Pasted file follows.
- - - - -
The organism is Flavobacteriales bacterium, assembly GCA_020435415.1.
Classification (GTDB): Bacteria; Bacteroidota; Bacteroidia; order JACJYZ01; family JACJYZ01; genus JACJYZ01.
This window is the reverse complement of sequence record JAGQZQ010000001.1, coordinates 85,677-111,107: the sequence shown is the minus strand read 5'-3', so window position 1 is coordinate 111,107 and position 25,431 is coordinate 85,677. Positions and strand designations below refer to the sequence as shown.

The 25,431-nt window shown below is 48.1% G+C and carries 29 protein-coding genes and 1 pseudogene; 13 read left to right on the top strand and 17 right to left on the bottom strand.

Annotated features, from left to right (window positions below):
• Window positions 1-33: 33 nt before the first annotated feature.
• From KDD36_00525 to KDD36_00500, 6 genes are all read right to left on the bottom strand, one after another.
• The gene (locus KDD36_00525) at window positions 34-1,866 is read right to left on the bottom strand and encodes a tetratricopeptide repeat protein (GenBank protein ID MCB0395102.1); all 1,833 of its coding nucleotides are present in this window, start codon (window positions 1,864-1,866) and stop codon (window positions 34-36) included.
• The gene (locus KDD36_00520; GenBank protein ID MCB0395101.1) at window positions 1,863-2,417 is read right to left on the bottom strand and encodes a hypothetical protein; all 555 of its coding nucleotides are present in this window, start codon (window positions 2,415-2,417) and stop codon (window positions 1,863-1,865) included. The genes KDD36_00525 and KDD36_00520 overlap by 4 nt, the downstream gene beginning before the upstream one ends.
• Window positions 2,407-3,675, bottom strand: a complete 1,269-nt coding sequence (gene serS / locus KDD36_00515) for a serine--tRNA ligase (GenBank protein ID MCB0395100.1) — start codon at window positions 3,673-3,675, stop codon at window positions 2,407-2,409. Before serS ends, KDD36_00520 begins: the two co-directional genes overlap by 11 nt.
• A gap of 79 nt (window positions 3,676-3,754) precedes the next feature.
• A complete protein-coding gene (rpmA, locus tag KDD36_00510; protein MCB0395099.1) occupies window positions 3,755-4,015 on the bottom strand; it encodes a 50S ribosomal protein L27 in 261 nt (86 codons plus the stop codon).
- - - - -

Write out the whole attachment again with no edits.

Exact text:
The organism is Flavobacteriales bacterium, assembly GCA_020435415.1.
Classification (GTDB): Bacteria; Bacteroidota; Bacteroidia; order JACJYZ01; family JACJYZ01; genus JACJYZ01.
This window is the reverse complement of sequence record JAGQZQ010000001.1, coordinates 85,677-111,107: the sequence shown is the minus strand read 5'-3', so window position 1 is coordinate 111,107 and position 25,431 is coordinate 85,677. Positions and strand designations below refer to the sequence as shown.

The 25,431-nt window shown below is 48.1% G+C and carries 29 protein-coding genes and 1 pseudogene; 13 read left to right on the top strand and 17 right to left on the bottom strand.

Annotated features, from left to right (window positions below):
• Window positions 1-33: 33 nt before the first annotated feature.
• From KDD36_00525 to KDD36_00500, 6 genes are all read right to left on the bottom strand, one after another.
• The gene (locus KDD36_00525) at window positions 34-1,866 is read right to left on the bottom strand and encodes a tetratricopeptide repeat protein (GenBank protein ID MCB0395102.1); all 1,833 of its coding nucleotides are present in this window, start codon (window positions 1,864-1,866) and stop codon (window positions 34-36) included.
• The gene (locus KDD36_00520; GenBank protein ID MCB0395101.1) at window positions 1,863-2,417 is read right to left on the bottom strand and encodes a hypothetical protein; all 555 of its coding nucleotides are present in this window, start codon (window positions 2,415-2,417) and stop codon (window positions 1,863-1,865) included. The genes KDD36_00525 and KDD36_00520 overlap by 4 nt, the downstream gene beginning before the upstream one ends.
• Window positions 2,407-3,675, bottom strand: a complete 1,269-nt coding sequence (gene serS / locus KDD36_00515) for a serine--tRNA ligase (GenBank protein ID MCB0395100.1) — start codon at window positions 3,673-3,675, stop codon at window positions 2,407-2,409. Before serS ends, KDD36_00520 begins: the two co-directional genes overlap by 11 nt.
• A gap of 79 nt (window positions 3,676-3,754) precedes the next feature.
• A complete protein-coding gene (rpmA, locus tag KDD36_00510; protein MCB0395099.1) occupies window positions 3,755-4,015 on the bottom strand; it encodes a 50S ribosomal protein L27 in 261 nt (86 codons plus the stop codon).